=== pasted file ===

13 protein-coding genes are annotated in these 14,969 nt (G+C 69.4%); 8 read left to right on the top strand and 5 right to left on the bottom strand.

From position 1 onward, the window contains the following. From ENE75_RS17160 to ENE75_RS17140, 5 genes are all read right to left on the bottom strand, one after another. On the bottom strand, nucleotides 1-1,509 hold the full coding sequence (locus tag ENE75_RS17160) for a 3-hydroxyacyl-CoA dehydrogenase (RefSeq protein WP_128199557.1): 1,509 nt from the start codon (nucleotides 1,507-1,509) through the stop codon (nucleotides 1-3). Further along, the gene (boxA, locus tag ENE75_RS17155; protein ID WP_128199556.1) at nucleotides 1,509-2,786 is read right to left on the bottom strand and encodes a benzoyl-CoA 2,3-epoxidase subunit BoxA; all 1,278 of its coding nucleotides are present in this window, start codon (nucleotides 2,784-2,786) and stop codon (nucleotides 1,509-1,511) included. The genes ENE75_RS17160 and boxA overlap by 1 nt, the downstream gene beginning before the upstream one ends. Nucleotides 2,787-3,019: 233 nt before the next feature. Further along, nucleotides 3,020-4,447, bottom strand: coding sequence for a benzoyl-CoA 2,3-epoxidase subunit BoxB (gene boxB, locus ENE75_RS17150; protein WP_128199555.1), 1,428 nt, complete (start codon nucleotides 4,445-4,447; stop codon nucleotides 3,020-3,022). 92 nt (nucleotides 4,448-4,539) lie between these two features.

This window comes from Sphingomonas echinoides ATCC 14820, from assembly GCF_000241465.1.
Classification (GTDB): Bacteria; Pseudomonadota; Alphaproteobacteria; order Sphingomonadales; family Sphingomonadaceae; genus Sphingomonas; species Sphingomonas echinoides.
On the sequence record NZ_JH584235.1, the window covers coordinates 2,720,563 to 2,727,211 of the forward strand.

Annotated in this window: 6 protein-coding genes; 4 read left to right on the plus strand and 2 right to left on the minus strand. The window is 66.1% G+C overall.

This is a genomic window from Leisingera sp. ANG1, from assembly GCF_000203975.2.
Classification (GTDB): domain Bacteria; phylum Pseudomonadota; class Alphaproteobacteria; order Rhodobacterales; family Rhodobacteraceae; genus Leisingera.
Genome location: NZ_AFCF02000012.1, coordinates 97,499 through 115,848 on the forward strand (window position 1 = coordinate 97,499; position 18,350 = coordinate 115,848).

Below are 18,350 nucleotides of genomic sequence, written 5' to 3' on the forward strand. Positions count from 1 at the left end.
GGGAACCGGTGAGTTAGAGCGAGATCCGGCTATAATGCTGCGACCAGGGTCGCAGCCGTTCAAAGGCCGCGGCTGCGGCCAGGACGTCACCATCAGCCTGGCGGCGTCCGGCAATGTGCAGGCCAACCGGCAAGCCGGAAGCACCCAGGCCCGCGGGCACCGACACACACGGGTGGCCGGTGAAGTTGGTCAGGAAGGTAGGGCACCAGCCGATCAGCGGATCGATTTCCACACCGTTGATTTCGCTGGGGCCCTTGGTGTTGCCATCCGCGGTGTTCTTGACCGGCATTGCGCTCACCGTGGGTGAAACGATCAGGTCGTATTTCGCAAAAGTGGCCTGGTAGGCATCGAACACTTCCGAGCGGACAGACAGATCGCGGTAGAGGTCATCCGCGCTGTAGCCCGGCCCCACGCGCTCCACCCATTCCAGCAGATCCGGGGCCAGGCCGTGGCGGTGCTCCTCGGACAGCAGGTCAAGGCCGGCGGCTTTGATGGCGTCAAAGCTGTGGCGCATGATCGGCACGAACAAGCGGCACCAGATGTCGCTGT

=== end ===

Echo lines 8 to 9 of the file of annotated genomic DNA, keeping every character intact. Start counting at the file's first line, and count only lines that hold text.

Classification (GTDB): domain Bacteria; phylum Pseudomonadota; class Alphaproteobacteria; order Rhodobacterales; family Rhodobacteraceae; genus Leisingera.
Genome location: NZ_AFCF02000012.1, coordinates 97,499 through 115,848 on the forward strand (window position 1 = coordinate 97,499; position 18,350 = coordinate 115,848).